July 19, 2017, Philadelphia-
Whilst waiting for some family members to meet me at downtown Philadelphia’s Cafe Ole,
I spotted an intriguing wall, across the street from the coffee house:
A brief walk showed that this belonged to a museum and art gallery, the Center for Art in Wood. I spent about an hour, in the astonishing museum, which showcases both the traditional plank art of northern Europe and several contemporary pieces, from around the globe. Several variations use the root word, Mangle, meaning cut, as their base. Below, is a Danish piece, called a manglebraette.
Bear with me, I am taking the liberty of interspersing the traditional ware with contemporary pieces. This one, by an American, Michael Scarborough, celebrates Buddhism.
Australian artist, Ashley Eriksmoen, presents this Judeo-Christian piece.
Who wants a wooden sheep?
These Icelandic pieces are examples of that nation’s trafakefli traditional craft.
Sweden’s variation is known as mangelbraden.
Norway’s woodcraft, mangletraer, is displayed at the front of the exhibit. Some pieces are in glass cases.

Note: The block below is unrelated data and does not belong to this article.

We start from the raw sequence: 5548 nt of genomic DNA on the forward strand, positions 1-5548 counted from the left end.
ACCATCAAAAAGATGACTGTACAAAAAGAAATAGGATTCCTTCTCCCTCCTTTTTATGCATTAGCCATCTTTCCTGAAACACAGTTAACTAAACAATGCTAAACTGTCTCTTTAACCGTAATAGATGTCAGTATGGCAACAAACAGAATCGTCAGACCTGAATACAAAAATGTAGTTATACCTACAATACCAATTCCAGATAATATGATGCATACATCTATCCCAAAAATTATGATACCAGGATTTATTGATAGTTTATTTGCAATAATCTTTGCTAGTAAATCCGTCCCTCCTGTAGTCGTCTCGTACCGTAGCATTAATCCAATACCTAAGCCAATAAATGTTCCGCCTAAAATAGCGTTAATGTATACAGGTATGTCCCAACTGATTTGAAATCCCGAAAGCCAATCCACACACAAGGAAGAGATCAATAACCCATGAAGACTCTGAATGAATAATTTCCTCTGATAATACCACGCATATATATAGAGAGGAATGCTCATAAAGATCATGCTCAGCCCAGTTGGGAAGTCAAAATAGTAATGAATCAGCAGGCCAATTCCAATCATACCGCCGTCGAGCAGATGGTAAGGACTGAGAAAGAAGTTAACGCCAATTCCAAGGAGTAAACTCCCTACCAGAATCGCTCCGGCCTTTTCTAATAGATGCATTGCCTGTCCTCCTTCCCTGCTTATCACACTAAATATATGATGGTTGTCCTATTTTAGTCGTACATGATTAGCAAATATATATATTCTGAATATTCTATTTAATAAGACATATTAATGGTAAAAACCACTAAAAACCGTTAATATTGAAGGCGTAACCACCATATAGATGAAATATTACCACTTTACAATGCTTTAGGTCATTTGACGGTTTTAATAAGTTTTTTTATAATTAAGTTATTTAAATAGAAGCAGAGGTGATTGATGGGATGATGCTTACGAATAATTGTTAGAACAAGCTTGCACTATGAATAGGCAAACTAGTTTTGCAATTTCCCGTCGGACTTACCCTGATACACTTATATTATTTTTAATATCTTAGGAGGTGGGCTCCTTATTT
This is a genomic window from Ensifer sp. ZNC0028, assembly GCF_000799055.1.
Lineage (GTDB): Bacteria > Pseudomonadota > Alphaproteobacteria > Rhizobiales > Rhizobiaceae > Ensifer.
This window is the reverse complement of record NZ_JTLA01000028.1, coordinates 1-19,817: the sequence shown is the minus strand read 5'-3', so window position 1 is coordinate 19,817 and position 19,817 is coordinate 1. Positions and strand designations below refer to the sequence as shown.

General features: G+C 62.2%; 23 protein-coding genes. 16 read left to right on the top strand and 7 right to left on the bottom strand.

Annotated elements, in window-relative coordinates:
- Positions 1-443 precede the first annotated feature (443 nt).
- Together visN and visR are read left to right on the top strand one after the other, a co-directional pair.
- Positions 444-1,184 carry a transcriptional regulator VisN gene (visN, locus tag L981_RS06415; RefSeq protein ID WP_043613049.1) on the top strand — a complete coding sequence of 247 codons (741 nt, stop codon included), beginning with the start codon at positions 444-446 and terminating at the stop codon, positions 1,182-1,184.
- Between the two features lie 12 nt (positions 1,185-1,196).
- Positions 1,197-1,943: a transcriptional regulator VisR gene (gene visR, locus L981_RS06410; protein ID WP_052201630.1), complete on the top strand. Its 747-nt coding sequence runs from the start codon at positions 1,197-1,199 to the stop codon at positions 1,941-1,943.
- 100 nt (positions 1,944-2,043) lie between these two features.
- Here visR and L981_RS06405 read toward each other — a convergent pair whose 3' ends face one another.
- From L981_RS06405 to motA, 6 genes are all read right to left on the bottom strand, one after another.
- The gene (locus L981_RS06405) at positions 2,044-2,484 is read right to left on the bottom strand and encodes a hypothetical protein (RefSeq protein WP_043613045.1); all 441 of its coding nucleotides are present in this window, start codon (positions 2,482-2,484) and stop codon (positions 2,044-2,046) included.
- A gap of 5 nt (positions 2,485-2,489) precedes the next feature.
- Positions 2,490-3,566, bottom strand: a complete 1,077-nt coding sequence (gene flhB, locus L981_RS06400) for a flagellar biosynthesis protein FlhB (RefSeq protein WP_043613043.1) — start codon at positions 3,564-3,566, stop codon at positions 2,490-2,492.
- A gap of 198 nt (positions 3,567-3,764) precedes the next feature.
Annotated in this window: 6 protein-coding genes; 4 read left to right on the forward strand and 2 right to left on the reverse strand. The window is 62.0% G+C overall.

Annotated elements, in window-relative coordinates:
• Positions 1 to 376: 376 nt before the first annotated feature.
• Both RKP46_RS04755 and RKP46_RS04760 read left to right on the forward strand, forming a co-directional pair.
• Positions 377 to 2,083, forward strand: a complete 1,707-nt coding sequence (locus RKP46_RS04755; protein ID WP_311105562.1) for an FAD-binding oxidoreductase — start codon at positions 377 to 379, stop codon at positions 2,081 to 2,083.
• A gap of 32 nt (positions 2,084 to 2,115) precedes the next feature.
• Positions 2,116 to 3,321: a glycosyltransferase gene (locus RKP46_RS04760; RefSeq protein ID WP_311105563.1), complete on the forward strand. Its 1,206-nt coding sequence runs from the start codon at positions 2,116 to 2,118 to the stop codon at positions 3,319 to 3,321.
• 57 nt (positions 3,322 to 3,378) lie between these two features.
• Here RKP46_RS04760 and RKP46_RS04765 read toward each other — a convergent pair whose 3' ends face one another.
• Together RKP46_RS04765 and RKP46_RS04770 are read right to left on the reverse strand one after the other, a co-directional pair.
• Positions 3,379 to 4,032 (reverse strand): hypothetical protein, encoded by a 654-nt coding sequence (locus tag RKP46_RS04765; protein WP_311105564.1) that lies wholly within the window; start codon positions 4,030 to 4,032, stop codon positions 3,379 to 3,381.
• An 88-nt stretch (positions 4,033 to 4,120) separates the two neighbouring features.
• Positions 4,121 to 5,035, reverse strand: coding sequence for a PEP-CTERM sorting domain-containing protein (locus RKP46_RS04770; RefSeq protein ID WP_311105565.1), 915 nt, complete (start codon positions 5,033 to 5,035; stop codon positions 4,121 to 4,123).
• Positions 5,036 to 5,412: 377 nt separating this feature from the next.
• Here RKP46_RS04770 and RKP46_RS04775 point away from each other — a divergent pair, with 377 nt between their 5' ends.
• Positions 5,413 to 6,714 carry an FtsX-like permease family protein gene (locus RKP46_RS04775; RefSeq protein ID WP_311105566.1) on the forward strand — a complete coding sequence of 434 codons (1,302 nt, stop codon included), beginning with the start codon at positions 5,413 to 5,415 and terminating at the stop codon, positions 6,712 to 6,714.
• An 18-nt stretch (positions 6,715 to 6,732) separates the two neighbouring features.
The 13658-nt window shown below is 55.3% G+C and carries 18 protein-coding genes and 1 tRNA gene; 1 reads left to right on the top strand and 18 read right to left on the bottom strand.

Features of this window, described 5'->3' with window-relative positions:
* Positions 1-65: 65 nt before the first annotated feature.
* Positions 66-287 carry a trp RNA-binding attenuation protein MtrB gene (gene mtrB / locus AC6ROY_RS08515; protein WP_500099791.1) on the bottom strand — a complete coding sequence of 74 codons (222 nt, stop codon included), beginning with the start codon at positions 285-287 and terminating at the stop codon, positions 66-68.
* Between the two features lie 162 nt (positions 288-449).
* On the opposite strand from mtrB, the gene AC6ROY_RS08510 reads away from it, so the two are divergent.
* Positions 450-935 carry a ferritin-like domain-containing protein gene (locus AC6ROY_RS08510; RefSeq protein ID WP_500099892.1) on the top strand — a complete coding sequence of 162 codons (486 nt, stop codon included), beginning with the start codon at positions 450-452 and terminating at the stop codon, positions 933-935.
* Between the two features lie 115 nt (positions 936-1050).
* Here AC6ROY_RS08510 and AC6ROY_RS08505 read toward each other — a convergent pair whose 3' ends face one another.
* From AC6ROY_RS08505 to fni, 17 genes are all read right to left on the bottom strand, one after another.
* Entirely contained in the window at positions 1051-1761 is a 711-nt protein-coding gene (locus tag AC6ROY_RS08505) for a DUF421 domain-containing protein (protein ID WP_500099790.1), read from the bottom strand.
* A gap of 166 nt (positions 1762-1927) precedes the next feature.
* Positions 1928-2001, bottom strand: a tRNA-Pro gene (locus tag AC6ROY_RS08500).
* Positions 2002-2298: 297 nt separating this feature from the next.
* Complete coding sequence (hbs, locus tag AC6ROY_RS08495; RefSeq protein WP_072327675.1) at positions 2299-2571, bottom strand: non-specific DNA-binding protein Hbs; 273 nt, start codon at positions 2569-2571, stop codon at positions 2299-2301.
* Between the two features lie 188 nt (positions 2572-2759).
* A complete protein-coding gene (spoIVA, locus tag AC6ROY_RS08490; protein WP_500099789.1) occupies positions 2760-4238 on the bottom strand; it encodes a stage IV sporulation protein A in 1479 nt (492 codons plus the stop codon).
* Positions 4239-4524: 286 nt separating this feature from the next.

Finland adopted the art form, as well, and is the easternmost country in which the mangleplank tradition took root. Its form is called kaulauslandet.
Surprisingly, it is the Netherlands which is credited with originating the art form. Merchants of the Hanseatic League spread it to the Nordic lands. The Dutch form is called mangelplanken.
The variety, in both styles and uses, of woodcraft could capture one’s interest for hours, I think.
Here are a couple of other contemporary pieces.
I will definitely be back here, next summer, at the very least as a customer-for one of the gallery shop’s more utilitarian pieces, while learning more about plank art. I, who whittled as a child, could possibly fashion something of use, one of these fine days.